Writing consistently is hard. Here are 5 tips to make it easier.

I’ve always loved writing, but as a natural perfectionist, it’s been hard to actually publish stuff. I still remember the coffee-fueled, angst-ridden dread associated with the weekly deadline of the column I wrote for my college newspaper, just to get a 300-word story out that barely anyone read [1].

Over the years, I have developed a few tricks to getting my navel-gaving thought out[2]. Here they are, in no particular order.

  1. Write your ideas down using your phone’s notes app, whenever you have them.

It’s a lot easier to write when you have something coherent to say. For me, I find that my coherent thoughts tend to metastasize either 1) on the train going to work, or 2) on the toilet. Since my phone is usually on hand in either circumstance, I try to punch in my ill-formed thoughts into the notes app.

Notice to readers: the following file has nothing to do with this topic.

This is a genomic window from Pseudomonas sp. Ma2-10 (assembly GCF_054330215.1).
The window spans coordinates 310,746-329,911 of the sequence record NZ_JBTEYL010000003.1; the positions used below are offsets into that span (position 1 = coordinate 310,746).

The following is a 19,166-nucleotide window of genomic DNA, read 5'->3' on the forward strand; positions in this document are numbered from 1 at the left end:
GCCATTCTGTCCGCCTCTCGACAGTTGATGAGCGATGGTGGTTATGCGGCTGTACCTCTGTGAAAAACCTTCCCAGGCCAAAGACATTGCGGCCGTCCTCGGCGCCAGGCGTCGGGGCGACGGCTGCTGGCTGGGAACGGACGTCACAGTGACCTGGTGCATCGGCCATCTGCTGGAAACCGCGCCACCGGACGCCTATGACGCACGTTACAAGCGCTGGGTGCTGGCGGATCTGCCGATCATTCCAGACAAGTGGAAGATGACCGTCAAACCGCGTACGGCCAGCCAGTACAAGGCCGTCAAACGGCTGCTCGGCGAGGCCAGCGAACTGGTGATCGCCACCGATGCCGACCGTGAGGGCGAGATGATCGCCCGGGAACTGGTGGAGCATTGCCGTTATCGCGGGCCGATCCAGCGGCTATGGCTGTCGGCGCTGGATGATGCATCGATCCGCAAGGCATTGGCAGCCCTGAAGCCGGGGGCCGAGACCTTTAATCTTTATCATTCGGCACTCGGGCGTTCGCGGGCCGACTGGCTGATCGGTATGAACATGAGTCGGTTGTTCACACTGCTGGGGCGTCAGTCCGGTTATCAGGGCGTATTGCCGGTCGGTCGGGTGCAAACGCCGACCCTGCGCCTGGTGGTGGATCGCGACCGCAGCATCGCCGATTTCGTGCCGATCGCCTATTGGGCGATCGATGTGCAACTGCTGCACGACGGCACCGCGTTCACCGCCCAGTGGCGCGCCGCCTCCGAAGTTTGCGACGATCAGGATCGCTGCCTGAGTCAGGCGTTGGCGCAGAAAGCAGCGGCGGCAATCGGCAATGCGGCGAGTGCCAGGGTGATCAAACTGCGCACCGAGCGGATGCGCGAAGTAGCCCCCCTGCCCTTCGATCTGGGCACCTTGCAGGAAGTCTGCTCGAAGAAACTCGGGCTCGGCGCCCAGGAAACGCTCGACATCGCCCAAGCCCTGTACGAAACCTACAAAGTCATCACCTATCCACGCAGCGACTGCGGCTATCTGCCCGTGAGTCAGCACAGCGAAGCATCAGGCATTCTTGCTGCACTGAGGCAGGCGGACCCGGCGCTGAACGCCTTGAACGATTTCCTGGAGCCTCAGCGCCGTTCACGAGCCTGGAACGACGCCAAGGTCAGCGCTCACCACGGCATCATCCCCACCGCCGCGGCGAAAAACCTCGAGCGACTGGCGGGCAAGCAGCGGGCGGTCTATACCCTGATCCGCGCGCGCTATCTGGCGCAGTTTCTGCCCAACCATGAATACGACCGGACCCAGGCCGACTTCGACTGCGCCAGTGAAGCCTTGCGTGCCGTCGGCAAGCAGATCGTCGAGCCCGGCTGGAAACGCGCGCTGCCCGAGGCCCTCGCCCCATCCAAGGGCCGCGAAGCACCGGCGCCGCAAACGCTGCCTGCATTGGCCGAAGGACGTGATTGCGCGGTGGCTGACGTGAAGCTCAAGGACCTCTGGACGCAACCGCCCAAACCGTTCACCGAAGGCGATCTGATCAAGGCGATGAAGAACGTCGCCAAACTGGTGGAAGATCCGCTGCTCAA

2. Set a publication deadline < 60 minutes.

The longer that you analyze and polish your story, the lower marginal return that you’ll accrue. Confront the fact that despite your best intentions, 9 out of 10 people won’t even click on your headline, and the other 1 person will spend less than 10 seconds reading it, probably on the toilet.

I told myself that I’d publish this baby by 11pm PST (20 minutes to go).

3. For the headline, write the first conversational thought that pops into your head.

I learned this from reading Buzzfeed articles. Based on the seeming blather that constitutes their headlines, I speculate that this HAS to be the method that they teach their writers to generate headlines. Since their articles are viewed and shared a ton, it probably works.

4. For the lead paragraph, use a hook to get people started.

People are inherently lazy, but once you get them started, they’re also too lazy to stop.

That was an example of a lead paragraph that I learned in high school journalism class. The basic tenet, if I may paraphrase after 20 years, comes down to doing something other than merely describing what you’re writing about.

It doesn’t matter what you write; just zig when you’re expected to zag.

5. Use an odd-numbered list, and refer to it in the headline.

I have no idea why this works, but I read it once before in a Buzzfeed article.

[1] Naming my column after my college girlfriend’s teddy bear (Snuffles) probably didn’t help in expanding readership.

[2] For my Xanga blog, circa 2004.

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